James, Greater than Peter?
Since the late 1990s, several books have been written about James, the “brother of Jesus,” most notably Just James: The Brother of Jesus in History and Tradition (Columbia, SC: University of South Caroline Press, 1997), by John Painter; James, Brother of Jesus (London: SCM Press Ltd, 1996), by Pierre-Antoine Bernheim; and James the Brother of Jesus: The Key to Unlocking the Secrets of Early Christianity and the Dead Sea Scrolls (Viking Press, 1997), by Robert Eisenman. All three authors write about the “minimizing” of James by early Church writers and authorities, and either overtly or implicitly claim James was the victim of Church politics aimed at keeping Peter’s pre-eminence intact.
Acts and the Letter to the Galatians attribute considerable authority to James, seemingly greater than that of Peter. Questions of power and authority in the primitive church are of more than academic interest, since the Roman Catholic Church bases the supremacy of the pope, the Bishop of Rome, on the primacy of Peter. According to Catholic doctrine, Peter, who was designated the foundation and the ultimate authority of the apostolic Church (Mt 16:13-20), maintained his primacy throughout his life and transmitted it to his successors as bishops of Rome. (James, Brother of Jesus, 191)
Bernheim is correct to note the importance of Matthew 16 in the matter of Petrine authority. But does Acts 15 contradict the famous “keys of the kingdom” passage and even portray James as a greater authority than Peter? Pentecostal author Rosanna J. Evans makes such a case in her booklet, “Crossing The Threshold of Deception”:
Among the more compelling arguments [for Peter not being pope], is that of the leadership at the Jerusalem Council. . . . What is of interest here, is not necessarily the proclamations made at this council, but the conspicuous position (or lack thereof) Peter held. While he was, without doubt, present at this momentous council, he certainly did not preside over it; this honor went to James, not Peter. Additionally, although Peter had some say in the procession itself, it was James, not Peter, who decided the outcome of the deliberations . . . Without a doubt, the man James was the one who presided over the Jerusalem Council. (18, 19)
In his commentary on Acts, Evangelical scholar I. Howard Marshall presents Peter as a central but still lesser authority than James, a perspective held by numerous Evangelical commentators. While Peter appealed to experience, Marshall states, “The decisive voice in the meeting, however, lay neither with Peter nor with the delegates from Antioch, but with James. This may have been due partly to the position which he increasingly came to hold as the foremost leader in the church (12:17), and partly also to the fact that he was regarded as a champion of a conservative Jewish outlook” (Acts, 249, 251).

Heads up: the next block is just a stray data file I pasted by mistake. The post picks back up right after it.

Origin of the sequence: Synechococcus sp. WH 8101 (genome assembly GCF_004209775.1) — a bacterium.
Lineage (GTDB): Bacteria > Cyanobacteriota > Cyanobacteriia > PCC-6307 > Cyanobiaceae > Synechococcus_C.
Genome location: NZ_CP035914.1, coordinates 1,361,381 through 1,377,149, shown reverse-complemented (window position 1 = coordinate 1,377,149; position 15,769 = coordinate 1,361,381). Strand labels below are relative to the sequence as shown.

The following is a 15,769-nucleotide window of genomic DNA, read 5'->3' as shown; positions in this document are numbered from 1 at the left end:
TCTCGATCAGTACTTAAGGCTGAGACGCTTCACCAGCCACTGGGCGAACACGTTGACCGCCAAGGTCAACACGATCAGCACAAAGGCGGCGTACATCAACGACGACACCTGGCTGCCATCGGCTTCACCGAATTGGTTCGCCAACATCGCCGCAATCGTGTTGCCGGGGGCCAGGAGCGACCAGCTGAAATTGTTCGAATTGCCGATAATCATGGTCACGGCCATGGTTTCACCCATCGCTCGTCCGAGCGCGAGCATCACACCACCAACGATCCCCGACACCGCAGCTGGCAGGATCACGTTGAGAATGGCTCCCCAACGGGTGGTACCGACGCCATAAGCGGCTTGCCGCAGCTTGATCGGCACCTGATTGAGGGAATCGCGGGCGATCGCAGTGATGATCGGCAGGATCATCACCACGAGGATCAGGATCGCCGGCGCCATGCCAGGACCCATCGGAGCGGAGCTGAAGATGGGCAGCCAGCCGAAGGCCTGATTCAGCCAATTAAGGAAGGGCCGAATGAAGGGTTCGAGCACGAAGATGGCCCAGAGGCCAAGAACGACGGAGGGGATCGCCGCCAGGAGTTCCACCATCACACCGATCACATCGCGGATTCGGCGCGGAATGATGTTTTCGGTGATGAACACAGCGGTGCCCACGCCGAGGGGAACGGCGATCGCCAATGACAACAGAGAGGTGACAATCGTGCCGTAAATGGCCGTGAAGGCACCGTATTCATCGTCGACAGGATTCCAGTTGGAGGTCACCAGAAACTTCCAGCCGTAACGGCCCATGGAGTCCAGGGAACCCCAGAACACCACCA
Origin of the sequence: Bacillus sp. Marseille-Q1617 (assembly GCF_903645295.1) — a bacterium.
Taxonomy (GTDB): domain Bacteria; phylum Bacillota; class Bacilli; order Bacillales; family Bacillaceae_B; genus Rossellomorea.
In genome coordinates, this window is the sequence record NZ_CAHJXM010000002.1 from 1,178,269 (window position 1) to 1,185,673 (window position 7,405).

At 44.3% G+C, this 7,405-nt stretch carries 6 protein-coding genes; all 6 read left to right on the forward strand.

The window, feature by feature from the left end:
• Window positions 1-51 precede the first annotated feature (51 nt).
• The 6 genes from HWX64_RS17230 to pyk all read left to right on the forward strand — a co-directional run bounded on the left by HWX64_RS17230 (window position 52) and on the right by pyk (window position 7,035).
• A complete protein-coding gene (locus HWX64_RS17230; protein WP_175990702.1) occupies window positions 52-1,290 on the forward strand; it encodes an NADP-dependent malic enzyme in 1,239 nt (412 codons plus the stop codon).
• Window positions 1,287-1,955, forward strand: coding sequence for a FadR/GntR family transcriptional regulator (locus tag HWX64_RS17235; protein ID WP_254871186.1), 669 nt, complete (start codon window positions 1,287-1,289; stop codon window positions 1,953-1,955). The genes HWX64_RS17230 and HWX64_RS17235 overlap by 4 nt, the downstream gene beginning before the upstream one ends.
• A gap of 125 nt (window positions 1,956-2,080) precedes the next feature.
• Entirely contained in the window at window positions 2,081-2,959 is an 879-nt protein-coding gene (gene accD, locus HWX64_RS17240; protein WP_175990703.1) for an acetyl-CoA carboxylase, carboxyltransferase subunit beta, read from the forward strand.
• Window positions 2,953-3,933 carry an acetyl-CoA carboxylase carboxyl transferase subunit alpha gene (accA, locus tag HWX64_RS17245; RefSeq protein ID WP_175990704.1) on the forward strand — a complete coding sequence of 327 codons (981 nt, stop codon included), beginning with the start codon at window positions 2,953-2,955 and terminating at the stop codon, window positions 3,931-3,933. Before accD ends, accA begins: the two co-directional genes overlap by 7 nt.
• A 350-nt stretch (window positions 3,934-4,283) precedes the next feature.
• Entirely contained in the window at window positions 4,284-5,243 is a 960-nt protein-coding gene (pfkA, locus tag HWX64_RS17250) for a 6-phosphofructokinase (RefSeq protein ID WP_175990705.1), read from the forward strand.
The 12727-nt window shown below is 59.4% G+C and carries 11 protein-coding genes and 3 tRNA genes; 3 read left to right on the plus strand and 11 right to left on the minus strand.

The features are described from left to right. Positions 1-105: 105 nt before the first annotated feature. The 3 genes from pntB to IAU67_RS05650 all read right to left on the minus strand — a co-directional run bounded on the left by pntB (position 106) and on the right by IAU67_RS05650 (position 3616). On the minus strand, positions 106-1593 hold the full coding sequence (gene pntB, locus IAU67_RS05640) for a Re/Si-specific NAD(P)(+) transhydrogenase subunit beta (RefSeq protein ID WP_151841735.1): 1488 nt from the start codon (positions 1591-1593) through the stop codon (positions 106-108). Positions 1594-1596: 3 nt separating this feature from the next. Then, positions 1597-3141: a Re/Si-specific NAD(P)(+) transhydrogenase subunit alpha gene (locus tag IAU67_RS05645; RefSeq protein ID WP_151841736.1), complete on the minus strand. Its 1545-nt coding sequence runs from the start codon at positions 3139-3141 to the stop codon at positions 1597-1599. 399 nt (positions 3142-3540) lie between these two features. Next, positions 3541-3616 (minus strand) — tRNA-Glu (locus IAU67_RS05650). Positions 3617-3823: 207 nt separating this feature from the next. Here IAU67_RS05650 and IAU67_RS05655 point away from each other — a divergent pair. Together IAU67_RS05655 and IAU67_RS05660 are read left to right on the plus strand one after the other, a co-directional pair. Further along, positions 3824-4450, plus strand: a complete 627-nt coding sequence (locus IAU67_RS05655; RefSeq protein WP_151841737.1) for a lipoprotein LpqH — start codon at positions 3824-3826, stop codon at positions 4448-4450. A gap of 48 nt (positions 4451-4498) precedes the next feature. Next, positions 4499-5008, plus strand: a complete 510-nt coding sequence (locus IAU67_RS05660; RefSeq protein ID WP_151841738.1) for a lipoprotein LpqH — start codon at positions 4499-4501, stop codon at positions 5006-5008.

Was Peter really inconspicuous at the Jerusalem Council? Did he take a secondary role to James? What does the text really say?
Context and Choices
In the 1973 book Peter in the New Testament, published as a “collaborative assessment by Protestant and Roman Catholic Scholars” and sponsored by the United States Lutheran–Roman Catholic Dialogue as Background for Ecumenical Discussions of the Role of the Papacy in the Universal Church, three basic theories of early Church authority based upon Acts 15 are presented. The three theories of authority are:
1) Peter and the other members of the twelve were concerned with a Christian mission far more extensive than just Jerusalem. They were never really local church leaders, once Jerusalem became big enough to require such caretakers. James was the first leader of the local church at Jerusalem (at least for the Hebrew Christians) and remained there after Peter and the other members of the twelve left the scene, whether through death or on travels. James had authority only in Jerusalem (and its “province”), but his name was known more widely because he was a blood relative of Jesus. Paul’s loyalty was to the “mother church” or community of saints in Jerusalem. His respect for James was a respect for the local leader of that church.
2) Peter was a local leader at Jerusalem (even though he was known more widely because he had been a close follower of Jesus during the ministry). James took Peter’s place as the local Jerusalem leader (when Peter left Jerusalem or even earlier). Neither of them had a role as leader in the Universal Church, for, in fact, there was no single leader in the Universal Church.
3) Peter was a universal leader, operating from Jerusalem as the center of Christianity, and was succeeded by James. In other words, the position of universal influence that Peter had at Jerusalem (except his apostleship) was transferred to James when Peter left Jerusalem or even earlier.